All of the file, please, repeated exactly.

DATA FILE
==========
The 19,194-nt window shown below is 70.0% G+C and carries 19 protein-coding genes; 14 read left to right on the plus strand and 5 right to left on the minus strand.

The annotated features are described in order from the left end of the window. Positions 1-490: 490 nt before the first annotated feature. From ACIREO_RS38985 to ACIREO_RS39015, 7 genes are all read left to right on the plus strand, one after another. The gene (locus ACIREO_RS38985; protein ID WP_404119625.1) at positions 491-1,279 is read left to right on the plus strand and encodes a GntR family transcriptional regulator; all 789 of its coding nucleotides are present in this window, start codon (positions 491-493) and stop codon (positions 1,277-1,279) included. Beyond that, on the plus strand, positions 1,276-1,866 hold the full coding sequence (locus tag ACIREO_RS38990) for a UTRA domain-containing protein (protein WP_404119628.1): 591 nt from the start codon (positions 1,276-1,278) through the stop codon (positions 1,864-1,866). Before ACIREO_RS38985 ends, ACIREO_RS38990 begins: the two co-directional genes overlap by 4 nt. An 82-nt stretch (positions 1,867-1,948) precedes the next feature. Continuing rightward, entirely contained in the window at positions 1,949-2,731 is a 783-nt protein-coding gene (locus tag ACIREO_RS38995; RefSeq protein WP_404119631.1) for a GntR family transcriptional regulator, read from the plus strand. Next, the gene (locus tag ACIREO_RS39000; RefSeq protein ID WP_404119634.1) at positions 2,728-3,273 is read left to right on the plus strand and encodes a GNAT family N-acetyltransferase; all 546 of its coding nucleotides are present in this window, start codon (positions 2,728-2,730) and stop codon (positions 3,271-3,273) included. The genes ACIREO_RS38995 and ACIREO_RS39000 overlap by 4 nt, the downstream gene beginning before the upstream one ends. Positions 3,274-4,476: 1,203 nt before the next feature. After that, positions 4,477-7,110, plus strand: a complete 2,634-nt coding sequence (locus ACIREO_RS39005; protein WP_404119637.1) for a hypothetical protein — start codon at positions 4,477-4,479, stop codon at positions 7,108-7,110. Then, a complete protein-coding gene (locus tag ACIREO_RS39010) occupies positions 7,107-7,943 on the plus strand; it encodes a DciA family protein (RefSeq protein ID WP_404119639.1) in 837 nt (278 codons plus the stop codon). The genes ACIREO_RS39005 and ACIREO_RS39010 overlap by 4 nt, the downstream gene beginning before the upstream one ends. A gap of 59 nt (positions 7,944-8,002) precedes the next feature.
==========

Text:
The 19,194-nt window shown below is 70.0% G+C and carries 19 protein-coding genes; 14 read left to right on the plus strand and 5 right to left on the minus strand.

The annotated features are described in order from the left end of the window. Positions 1-490: 490 nt before the first annotated feature. From ACIREO_RS38985 to ACIREO_RS39015, 7 genes are all read left to right on the plus strand, one after another. The gene (locus ACIREO_RS38985; protein ID WP_404119625.1) at positions 491-1,279 is read left to right on the plus strand and encodes a GntR family transcriptional regulator; all 789 of its coding nucleotides are present in this window, start codon (positions 491-493) and stop codon (positions 1,277-1,279) included. Beyond that, on the plus strand, positions 1,276-1,866 hold the full coding sequence (locus tag ACIREO_RS38990) for a UTRA domain-containing protein (protein WP_404119628.1): 591 nt from the start codon (positions 1,276-1,278) through the stop codon (positions 1,864-1,866). Before ACIREO_RS38985 ends, ACIREO_RS38990 begins: the two co-directional genes overlap by 4 nt. An 82-nt stretch (positions 1,867-1,948) precedes the next feature. Continuing rightward, entirely contained in the window at positions 1,949-2,731 is a 783-nt protein-coding gene (locus tag ACIREO_RS38995; RefSeq protein WP_404119631.1) for a GntR family transcriptional regulator, read from the plus strand. Next, the gene (locus tag ACIREO_RS39000; RefSeq protein ID WP_404119634.1) at positions 2,728-3,273 is read left to right on the plus strand and encodes a GNAT family N-acetyltransferase; all 546 of its coding nucleotides are present in this window, start codon (positions 2,728-2,730) and stop codon (positions 3,271-3,273) included. The genes ACIREO_RS38995 and ACIREO_RS39000 overlap by 4 nt, the downstream gene beginning before the upstream one ends. Positions 3,274-4,476: 1,203 nt before the next feature. After that, positions 4,477-7,110, plus strand: a complete 2,634-nt coding sequence (locus ACIREO_RS39005; protein WP_404119637.1) for a hypothetical protein — start codon at positions 4,477-4,479, stop codon at positions 7,108-7,110. Then, a complete protein-coding gene (locus tag ACIREO_RS39010) occupies positions 7,107-7,943 on the plus strand; it encodes a DciA family protein (RefSeq protein ID WP_404119639.1) in 837 nt (278 codons plus the stop codon). The genes ACIREO_RS39005 and ACIREO_RS39010 overlap by 4 nt, the downstream gene beginning before the upstream one ends. A gap of 59 nt (positions 7,944-8,002) precedes the next feature.